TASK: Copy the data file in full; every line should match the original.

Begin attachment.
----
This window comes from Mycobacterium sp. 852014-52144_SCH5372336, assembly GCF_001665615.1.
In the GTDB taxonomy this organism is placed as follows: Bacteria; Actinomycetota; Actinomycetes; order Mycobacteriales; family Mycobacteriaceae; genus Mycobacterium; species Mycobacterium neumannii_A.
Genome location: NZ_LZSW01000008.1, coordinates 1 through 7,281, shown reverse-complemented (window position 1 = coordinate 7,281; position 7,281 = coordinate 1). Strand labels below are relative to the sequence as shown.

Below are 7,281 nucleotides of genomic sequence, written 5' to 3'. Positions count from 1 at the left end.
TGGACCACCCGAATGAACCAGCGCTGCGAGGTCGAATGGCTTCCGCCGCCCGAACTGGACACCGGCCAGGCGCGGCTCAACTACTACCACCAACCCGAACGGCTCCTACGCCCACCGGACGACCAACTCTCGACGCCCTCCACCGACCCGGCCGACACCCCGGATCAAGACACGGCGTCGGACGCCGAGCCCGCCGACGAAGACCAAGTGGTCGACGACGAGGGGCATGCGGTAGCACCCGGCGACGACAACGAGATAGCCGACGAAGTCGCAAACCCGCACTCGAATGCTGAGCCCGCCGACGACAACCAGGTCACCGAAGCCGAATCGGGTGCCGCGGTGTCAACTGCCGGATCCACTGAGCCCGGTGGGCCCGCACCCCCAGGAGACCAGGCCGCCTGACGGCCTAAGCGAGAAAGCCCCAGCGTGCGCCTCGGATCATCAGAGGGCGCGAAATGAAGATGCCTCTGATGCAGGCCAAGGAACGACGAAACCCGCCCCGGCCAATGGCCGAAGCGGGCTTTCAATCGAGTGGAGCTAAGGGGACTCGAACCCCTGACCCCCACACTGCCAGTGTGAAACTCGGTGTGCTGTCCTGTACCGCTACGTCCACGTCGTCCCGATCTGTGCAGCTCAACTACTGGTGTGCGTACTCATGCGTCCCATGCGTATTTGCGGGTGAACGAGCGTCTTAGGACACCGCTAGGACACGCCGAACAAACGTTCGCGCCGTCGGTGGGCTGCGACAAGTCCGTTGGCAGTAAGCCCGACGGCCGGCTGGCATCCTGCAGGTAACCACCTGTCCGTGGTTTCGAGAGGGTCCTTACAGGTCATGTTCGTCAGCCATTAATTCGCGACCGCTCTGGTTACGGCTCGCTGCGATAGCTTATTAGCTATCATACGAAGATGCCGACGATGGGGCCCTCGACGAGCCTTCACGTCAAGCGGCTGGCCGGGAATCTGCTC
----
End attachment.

This window comes from Mycobacterium sp. 852014-52144_SCH5372336, assembly GCF_001665615.1.
In the GTDB taxonomy this organism is placed as follows: Bacteria; Actinomycetota; Actinomycetes; order Mycobacteriales; family Mycobacteriaceae; genus Mycobacterium; species Mycobacterium neumannii_A.
Genome location: NZ_LZSW01000008.1, coordinates 1 through 7,281, shown reverse-complemented (window position 1 = coordinate 7,281; position 7,281 = coordinate 1). Strand labels below are relative to the sequence as shown.

Below are 7,281 nucleotides of genomic sequence, written 5' to 3'. Positions count from 1 at the left end.
TGGACCACCCGAATGAACCAGCGCTGCGAGGTCGAATGGCTTCCGCCGCCCGAACTGGACACCGGCCAGGCGCGGCTCAACTACTACCACCAACCCGAACGGCTCCTACGCCCACCGGACGACCAACTCTCGACGCCCTCCACCGACCCGGCCGACACCCCGGATCAAGACACGGCGTCGGACGCCGAGCCCGCCGACGAAGACCAAGTGGTCGACGACGAGGGGCATGCGGTAGCACCCGGCGACGACAACGAGATAGCCGACGAAGTCGCAAACCCGCACTCGAATGCTGAGCCCGCCGACGACAACCAGGTCACCGAAGCCGAATCGGGTGCCGCGGTGTCAACTGCCGGATCCACTGAGCCCGGTGGGCCCGCACCCCCAGGAGACCAGGCCGCCTGACGGCCTAAGCGAGAAAGCCCCAGCGTGCGCCTCGGATCATCAGAGGGCGCGAAATGAAGATGCCTCTGATGCAGGCCAAGGAACGACGAAACCCGCCCCGGCCAATGGCCGAAGCGGGCTTTCAATCGAGTGGAGCTAAGGGGACTCGAACCCCTGACCCCCACACTGCCAGTGTGAAACTCGGTGTGCTGTCCTGTACCGCTACGTCCACGTCGTCCCGATCTGTGCAGCTCAACTACTGGTGTGCGTACTCATGCGTCCCATGCGTATTTGCGGGTGAACGAGCGTCTTAGGACACCGCTAGGACACGCCGAACAAACGTTCGCGCCGTCGGTGGGCTGCGACAAGTCCGTTGGCAGTAAGCCCGACGGCCGGCTGGCATCCTGCAGGTAACCACCTGTCCGTGGTTTCGAGAGGGTCCTTACAGGTCATGTTCGTCAGCCATTAATTCGCGACCGCTCTGGTTACGGCTCGCTGCGATAGCTTATTAGCTATCATACGAAGATGCCGACGATGGGGCCCTCGACGAGCCTTCACGTCAAGCGGCTGGCCGGGAATCTGCTC